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by saying that Prime Ministers are a bit like Speakers: no two work the same way. The Prime Minister is entitled, if he so wishes, to pass the legitimate question that the hon. Gentleman has tabled to one of his Ministers, and that is what he has done, just as the previous Prime Minister decided that he would answer the question himself. They both have a different way of working, and it is up to the Prime Minister.

Mr. Burns: Further to that point of order, Mr. Speaker. I seek guidance on one specific point. As the Head of Government, a Prime Minister has the power to issue a blanket instruction to Ministers to behave in a certain way. The Chancellor of the Duchy of Lancaster is not the Prime Minister, so would he have the authority to order all Ministers to do this?

Mr. Speaker: The Prime Minister has ordered the Chancellor of the Duchy of Lancaster to answer the hon. Gentleman’s question, and that seems reasonable. The Prime Minister has delegated the power to one of his Ministers, as he is entitled to do. We can go no further.

Pete Wishart (Perth and North Perthshire) (SNP): On a point of order, Mr. Speaker. You can imagine my surprise this morning on finding an early-day motion titled with the name of one of my constituents and referring to his ongoing case, with which I am still dealing. It was tabled by the hon. Member for Paisley and Renfrewshire, North (Jim Sheridan). Have you not made it clear that hon. Members should stay out of the cases of other hon. Members? The hon. Gentleman did not even do me the courtesy of telling me that he intended to table this early-day motion today. Swarthick Salins won his immigration case because of the hard work of my office and the constituency campaign of the people of Perth. It had nothing to do with the hon. Gentleman or the Secretary of State for Scotland, the right hon. Member for East Renfrewshire (Mr. Murphy). Can you restate your ruling that hon. Members should stay out of the cases belonging to other hon. Members?

Mr. Speaker: Another little thing is that the Chair should not be drawn into these matters and people should use their common sense. An early-day motion can be tabled by any hon. Member, even if it relates to somewhere else or someone else’s constituent. However, the courtesies suggest that hon. Members should get in touch with the other hon. Member involved. If any hon. Member wants to take on any immigration cases, I probably have more asylum seekers in my constituency than anyone else in Scotland, so I am prepared to farm out some of that work.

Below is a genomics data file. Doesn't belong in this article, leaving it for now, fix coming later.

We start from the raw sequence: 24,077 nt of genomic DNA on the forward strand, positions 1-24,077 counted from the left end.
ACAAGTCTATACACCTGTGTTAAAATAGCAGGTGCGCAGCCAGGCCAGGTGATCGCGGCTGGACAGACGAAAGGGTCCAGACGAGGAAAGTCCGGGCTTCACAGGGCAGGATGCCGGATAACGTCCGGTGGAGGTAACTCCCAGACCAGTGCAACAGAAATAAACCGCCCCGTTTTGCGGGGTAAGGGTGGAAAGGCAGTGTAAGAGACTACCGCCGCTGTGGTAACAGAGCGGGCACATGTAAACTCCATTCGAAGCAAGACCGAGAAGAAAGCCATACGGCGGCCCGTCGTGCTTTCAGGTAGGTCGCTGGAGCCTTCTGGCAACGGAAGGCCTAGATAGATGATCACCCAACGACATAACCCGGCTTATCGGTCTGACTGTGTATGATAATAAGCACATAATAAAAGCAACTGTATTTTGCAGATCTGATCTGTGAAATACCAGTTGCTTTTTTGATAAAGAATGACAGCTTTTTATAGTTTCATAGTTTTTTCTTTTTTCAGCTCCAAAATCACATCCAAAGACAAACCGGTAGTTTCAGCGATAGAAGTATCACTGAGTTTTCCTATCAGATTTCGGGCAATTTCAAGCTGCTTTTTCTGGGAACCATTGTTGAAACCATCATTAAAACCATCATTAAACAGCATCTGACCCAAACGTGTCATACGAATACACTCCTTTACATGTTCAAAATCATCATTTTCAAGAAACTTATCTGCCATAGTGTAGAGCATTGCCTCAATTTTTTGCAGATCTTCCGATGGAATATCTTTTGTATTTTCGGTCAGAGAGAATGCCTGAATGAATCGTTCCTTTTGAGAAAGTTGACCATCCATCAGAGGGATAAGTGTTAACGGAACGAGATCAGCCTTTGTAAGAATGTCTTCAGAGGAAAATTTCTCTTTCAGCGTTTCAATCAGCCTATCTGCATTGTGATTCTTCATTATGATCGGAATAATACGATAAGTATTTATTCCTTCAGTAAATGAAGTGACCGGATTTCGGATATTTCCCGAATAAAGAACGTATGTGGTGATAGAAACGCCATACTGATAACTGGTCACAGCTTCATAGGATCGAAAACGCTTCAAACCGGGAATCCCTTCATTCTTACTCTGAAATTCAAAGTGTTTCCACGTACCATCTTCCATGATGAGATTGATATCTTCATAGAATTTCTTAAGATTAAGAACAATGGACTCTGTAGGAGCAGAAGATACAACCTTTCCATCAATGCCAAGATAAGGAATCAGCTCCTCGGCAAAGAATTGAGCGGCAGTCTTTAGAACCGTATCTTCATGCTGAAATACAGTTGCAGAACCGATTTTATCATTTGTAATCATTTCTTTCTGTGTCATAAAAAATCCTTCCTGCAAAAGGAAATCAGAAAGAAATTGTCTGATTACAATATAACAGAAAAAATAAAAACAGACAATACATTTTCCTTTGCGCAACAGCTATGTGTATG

29 Apr 2009 : Column 887

Prevention of Excessive Charges

Motion for leave to introduce a Bill (Standing Order No. 23)

1.33 pm

Mr. Mohammad Sarwar (Glasgow, Central) (Lab): I beg to move,

Over the last year, we have seen the effects that the irresponsibility and the excesses of the banking sector have had on families and business both here in the United Kingdom and around the world. Tens of billions of pounds of taxpayers’ money has been spent on bailing out our banks in order to deliver help to mortgage holders, businesses and savers. The Bill represents a further measure that must be taken to help those most in need. It is also an opportunity for our banks to show that they have learnt lessons and to act with fairness and responsibility.

In recent years, members of the public have been forced to pay disproportionately high bank charges for modest contractual failures. For example, if a family is late in paying their mortgage they may incur an arrears fee of £60 each month. Over two years those charges can add up to almost £1,500.

In 1998, the average bank charge for customers was £12. By 2006, it had jumped to more than £67—with a £39 charge per declined item, a £28 monthly fee and 30 per cent. unauthorised overdraft interest—which is a 558 per cent. increase in eight years. Bank charges are imposed not just for exceeding an agreed overdraft by a few pounds, but for the act of merely attempting to do so. Typically, they penalise people when they are at their most vulnerable in life and bear no relation to the sums involved.

For example, a constituent’s wages fell because of illness and she was unable to pay four direct debits one week. Her bank imposed default charges of £184, while her creditors imposed individual “failed direct debit” charges of £25, totalling £100. None of her bills has been paid, yet a staggering £284 of charges was imposed—the equivalent of four weeks’ statutory sick pay. The imposition of these excessive charges is forcing hundreds of thousands of individuals into a spiralling cycle of debt and poverty.

We protect individuals against unfair business practices by regulating consumer contracts. The regulations on unfair terms in consumer contracts provide protection for consumers against excessive charges. They allow the court to declare charges as unenforceable if a contractual term requires a consumer to pay a disproportionately high sum in compensation for failing to do something.

There are two major weaknesses with the protection afforded by these regulations.

They are reactive, in that they require individuals to opt in. That means taking a court action, and even then it could take months or years to obtain protection. In the meantime, people continue to suffer from the unfair charges—in addition to which, we know that many people, particularly frail or elderly constituents, will be reluctant to take court proceedings. Why should they have to do so?